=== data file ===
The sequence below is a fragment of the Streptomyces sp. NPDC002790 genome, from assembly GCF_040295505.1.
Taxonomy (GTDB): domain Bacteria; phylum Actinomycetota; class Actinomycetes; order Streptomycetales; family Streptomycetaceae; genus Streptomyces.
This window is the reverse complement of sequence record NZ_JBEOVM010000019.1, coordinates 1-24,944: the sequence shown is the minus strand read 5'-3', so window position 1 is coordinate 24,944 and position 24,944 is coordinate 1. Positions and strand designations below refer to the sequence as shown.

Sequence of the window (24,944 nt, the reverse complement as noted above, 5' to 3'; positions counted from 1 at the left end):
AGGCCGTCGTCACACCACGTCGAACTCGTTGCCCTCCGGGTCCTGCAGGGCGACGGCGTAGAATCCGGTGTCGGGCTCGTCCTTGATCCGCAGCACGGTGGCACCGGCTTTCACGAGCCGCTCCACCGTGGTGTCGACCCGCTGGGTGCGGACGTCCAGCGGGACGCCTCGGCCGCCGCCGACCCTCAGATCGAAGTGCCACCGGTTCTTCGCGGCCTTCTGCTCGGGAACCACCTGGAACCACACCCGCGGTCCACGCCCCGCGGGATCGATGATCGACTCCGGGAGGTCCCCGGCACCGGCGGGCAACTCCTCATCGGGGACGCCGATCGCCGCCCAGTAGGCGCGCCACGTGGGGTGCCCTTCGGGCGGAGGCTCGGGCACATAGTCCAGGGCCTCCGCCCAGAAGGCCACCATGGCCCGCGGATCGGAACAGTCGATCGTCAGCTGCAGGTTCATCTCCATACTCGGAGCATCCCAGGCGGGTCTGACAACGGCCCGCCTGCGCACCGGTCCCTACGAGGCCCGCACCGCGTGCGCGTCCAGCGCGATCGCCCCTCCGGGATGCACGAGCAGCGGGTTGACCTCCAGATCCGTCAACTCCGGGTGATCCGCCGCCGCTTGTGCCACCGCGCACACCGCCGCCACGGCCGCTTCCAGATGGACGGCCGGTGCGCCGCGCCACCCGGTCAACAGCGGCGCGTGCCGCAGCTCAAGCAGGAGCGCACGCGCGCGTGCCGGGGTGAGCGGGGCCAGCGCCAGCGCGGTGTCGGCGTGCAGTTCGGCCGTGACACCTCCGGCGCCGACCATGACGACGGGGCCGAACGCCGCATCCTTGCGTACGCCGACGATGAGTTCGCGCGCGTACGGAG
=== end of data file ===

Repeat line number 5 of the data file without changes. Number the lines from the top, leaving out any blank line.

AGGCCGTCGTCACACCACGTCGAACTCGTTGCCCTCCGGGTCCTGCAGGGCGACGGCGTAGAATCCGGTGTCGGGCTCGTCCTTGATCCGCAGCACGGTGGCACCGGCTTTCACGAGCCGCTCCACCGTGGTGTCGACCCGCTGGGTGCGGACGTCCAGCGGGACGCCTCGGCCGCCGCCGACCCTCAGATCGAAGTGCCACCGGTTCTTCGCGGCCTTCTGCTCGGGAACCACCTGGAACCACACCCGCGGTCCACGCCCCGCGGGATCGATGATCGACTCCGGGAGGTCCCCGGCACCGGCGGGCAACTCCTCATCGGGGACGCCGATCGCCGCCCAGTAGGCGCGCCACGTGGGGTGCCCTTCGGGCGGAGGCTCGGGCACATAGTCCAGGGCCTCCGCCCAGAAGGCCACCATGGCCCGCGGATCGGAACAGTCGATCGTCAGCTGCAGGTTCATCTCCATACTCGGAGCATCCCAGGCGGGTCTGACAACGGCCCGCCTGCGCACCGGTCCCTACGAGGCCCGCACCGCGTGCGCGTCCAGCGCGATCGCCCCTCCGGGATGCACGAGCAGCGGGTTGACCTCCAGATCCGTCAACTCCGGGTGATCCGCCGCCGCTTGTGCCACCGCGCACACCGCCGCCACGGCCGCTTCCAGATGGACGGCCGGTGCGCCGCGCCACCCGGTCAACAGCGGCGCGTGCCGCAGCTCAAGCAGGAGCGCACGCGCGCGTGCCGGGGTGAGCGGGGCCAGCGCCAGCGCGGTGTCGGCGTGCAGTTCGGCCGTGACACCTCCGGCGCCGACCATGACGACGGGGCCGAACGCCGCATCCTTGCGTACGCCGACGATGAGTTCGCGCGCGTACGGAG